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Acting Police Sergeant Richard Gayle at his passing out parade
Acting Police Sergeant Richard Gayle at his passing out parade

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Black History Month: "I’m proud to be following in the footsteps of my Black police heroes"

In the first of a series of blogs to celebrate Black History Month, acting Police Sergeant Richard Gayle tells us how Black police officers from St Lucia to London inspired him to protect the vulnerable.

“My great uncle Etienne was having lunch with friends in his home island of St Lucia when he was shot repeatedly – and fatally – in the back by an unknown assailant because of his ambitions to become a chief superintendent and his vision of fighting police corruption from the inside.

“He was a superintendent and had devoted more than 30 years of his life to protecting others as a police officer when he was murdered, age 49.

“I wasn’t even a twinkle in my parents’ eyes at the time but great uncle Etienne later became an inspiration for me when I was starting out in the police, finding the courage to run toward danger where others would flee it.

“My number one icon is my dad, who joined the Met when I was five years old.

“I remember, on a balmy May day in 1996, holding my mum’s hand as I watched dad – dressed crisply in a black tunic, trousers, white gloves and the iconic “custodian” police helmet – proudly march alongside other new constables at his passing out parade.

“Dad’s whole career was before him - although it was sadly cut short five years later when he was injured while on duty.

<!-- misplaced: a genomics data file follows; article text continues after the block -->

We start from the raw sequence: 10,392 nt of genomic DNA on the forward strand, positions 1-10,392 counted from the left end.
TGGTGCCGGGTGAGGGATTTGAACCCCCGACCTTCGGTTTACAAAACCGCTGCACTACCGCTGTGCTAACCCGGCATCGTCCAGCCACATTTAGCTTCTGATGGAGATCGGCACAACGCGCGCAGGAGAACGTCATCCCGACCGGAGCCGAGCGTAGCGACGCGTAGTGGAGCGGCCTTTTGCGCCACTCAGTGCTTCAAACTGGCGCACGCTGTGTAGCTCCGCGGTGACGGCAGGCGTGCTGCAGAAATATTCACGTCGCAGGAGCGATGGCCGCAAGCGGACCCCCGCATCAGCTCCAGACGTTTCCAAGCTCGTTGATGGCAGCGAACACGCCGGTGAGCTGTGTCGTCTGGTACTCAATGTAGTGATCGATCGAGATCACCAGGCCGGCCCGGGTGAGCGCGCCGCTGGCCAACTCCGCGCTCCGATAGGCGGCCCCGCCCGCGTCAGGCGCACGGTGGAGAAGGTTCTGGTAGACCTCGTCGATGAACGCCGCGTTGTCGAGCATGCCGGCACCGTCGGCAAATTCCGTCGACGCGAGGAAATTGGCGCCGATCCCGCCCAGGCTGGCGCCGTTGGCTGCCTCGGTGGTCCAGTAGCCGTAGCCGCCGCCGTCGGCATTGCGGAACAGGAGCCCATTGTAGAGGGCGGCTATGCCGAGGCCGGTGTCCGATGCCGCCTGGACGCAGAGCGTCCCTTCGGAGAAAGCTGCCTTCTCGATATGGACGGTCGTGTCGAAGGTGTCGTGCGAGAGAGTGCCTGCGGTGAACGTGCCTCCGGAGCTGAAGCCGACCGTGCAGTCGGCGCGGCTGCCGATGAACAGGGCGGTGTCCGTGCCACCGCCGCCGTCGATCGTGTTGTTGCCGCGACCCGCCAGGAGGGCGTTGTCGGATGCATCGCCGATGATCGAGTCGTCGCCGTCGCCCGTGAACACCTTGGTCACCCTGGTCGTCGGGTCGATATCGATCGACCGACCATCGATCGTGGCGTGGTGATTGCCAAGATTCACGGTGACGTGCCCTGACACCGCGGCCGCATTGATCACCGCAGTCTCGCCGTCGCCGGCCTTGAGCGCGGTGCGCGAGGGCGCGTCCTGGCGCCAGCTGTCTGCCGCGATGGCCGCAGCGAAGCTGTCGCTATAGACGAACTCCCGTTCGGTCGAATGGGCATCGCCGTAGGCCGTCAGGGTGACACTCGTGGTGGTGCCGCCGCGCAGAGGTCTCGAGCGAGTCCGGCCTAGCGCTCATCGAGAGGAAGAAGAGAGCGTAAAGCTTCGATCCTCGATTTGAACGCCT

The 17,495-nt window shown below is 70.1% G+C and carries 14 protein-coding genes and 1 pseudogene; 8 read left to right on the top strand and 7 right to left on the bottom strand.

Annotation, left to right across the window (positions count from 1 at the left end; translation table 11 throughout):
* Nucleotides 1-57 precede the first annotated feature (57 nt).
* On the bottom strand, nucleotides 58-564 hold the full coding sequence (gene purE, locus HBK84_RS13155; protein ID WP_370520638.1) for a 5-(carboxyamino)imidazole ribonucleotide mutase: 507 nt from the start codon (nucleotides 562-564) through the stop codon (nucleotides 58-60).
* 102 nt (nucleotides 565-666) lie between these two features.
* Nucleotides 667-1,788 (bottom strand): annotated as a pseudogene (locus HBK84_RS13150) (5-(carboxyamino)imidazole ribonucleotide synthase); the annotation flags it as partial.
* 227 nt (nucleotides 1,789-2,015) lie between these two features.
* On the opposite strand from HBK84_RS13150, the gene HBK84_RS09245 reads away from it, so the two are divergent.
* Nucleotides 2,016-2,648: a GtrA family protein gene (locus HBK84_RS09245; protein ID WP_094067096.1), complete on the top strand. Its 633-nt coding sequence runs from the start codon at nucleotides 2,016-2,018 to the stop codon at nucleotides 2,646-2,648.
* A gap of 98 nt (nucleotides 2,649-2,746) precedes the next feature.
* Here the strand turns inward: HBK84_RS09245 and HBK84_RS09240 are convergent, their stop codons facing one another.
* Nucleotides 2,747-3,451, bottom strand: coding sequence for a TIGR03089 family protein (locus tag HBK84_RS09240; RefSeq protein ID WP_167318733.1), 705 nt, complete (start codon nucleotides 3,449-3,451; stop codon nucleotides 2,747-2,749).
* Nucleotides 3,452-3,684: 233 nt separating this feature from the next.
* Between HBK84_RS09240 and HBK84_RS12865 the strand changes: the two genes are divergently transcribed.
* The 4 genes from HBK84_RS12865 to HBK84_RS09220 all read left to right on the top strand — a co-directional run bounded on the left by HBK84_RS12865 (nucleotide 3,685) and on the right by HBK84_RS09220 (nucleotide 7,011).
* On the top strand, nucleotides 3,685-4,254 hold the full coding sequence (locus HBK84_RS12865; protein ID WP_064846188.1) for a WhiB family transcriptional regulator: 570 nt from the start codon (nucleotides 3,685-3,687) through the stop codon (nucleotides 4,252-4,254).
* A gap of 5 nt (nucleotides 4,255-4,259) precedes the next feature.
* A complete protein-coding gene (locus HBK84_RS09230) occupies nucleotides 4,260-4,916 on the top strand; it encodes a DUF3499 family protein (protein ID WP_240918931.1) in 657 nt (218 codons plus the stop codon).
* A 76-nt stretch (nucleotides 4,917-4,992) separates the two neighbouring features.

“Dad was one of very few Black officers on parade that day and to me he outshone everyone – he was my hero. I knew then that I wanted to be a police officer too.

“So I became a Volunteer Police Cadet when I turned 13, and when I was old enough I applied to be a Met police constable.

“Nineteen years after watching my dad “pass out”, I was the one wearing the tunic, gloves and helmet, while mum and dad proudly cheered me on as I marched across Hendon training ground – with notably more Black colleagues than in dad’s day.

“From my time as a neighbourhoods police officer in Lewisham to my current role in the Met’s Counter Terrorism Command, I’ve never looked back and I feel proud to know that every day I am helping keep people safe.

“Since joining “the Job” I’ve had the honour of meeting pioneering Black police officers including Sislin Faye Allen, the first Black female police officer in the UK and the Met, and Gamal ‘G’ Turawa, the first openly gay Black Met officer, who was doubly inspiring to me as I’m also gay.

“Having family members in the police, I never saw my heritage as a barrier to pursuing my career, but lots of people who’d be amazing cops don’t have the same fortune or, worse still, have had negative experiences with police.

“You can’t be what you can’t see, so I hope that by proudly telling my story, I will encourage other Black men and women to join the police and make themselves, their families and their communities proud – and safe.”

Find out how to become a Met Police officer like Acting Police Sergeant Gayle at




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